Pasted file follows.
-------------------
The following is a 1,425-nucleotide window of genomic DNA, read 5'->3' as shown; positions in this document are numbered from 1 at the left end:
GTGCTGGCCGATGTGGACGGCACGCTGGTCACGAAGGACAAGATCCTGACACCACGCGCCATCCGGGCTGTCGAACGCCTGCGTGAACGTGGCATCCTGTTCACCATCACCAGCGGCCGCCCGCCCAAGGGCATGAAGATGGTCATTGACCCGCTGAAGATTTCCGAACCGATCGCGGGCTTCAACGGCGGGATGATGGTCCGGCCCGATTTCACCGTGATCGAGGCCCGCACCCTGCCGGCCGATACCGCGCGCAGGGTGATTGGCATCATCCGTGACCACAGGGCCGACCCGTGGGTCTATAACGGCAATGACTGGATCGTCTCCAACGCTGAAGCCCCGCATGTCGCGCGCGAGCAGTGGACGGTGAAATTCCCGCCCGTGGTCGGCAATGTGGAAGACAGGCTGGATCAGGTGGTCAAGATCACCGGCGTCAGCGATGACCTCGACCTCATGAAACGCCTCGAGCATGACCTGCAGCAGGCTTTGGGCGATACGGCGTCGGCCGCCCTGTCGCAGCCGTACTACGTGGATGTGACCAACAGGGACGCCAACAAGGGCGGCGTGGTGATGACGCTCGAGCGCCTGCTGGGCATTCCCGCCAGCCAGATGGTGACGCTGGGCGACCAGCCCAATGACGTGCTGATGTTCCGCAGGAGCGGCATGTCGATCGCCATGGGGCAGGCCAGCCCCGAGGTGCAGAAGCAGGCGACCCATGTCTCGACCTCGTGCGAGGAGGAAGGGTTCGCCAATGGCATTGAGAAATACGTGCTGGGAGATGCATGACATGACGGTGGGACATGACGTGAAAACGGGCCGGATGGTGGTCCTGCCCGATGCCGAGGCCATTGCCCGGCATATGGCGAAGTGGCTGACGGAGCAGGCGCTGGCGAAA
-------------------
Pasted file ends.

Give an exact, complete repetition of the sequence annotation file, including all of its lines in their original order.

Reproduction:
The following is a 1,425-nucleotide window of genomic DNA, read 5'->3' as shown; positions in this document are numbered from 1 at the left end:
GTGCTGGCCGATGTGGACGGCACGCTGGTCACGAAGGACAAGATCCTGACACCACGCGCCATCCGGGCTGTCGAACGCCTGCGTGAACGTGGCATCCTGTTCACCATCACCAGCGGCCGCCCGCCCAAGGGCATGAAGATGGTCATTGACCCGCTGAAGATTTCCGAACCGATCGCGGGCTTCAACGGCGGGATGATGGTCCGGCCCGATTTCACCGTGATCGAGGCCCGCACCCTGCCGGCCGATACCGCGCGCAGGGTGATTGGCATCATCCGTGACCACAGGGCCGACCCGTGGGTCTATAACGGCAATGACTGGATCGTCTCCAACGCTGAAGCCCCGCATGTCGCGCGCGAGCAGTGGACGGTGAAATTCCCGCCCGTGGTCGGCAATGTGGAAGACAGGCTGGATCAGGTGGTCAAGATCACCGGCGTCAGCGATGACCTCGACCTCATGAAACGCCTCGAGCATGACCTGCAGCAGGCTTTGGGCGATACGGCGTCGGCCGCCCTGTCGCAGCCGTACTACGTGGATGTGACCAACAGGGACGCCAACAAGGGCGGCGTGGTGATGACGCTCGAGCGCCTGCTGGGCATTCCCGCCAGCCAGATGGTGACGCTGGGCGACCAGCCCAATGACGTGCTGATGTTCCGCAGGAGCGGCATGTCGATCGCCATGGGGCAGGCCAGCCCCGAGGTGCAGAAGCAGGCGACCCATGTCTCGACCTCGTGCGAGGAGGAAGGGTTCGCCAATGGCATTGAGAAATACGTGCTGGGAGATGCATGACATGACGGTGGGACATGACGTGAAAACGGGCCGGATGGTGGTCCTGCCCGATGCCGAGGCCATTGCCCGGCATATGGCGAAGTGGCTGACGGAGCAGGCGCTGGCGAAA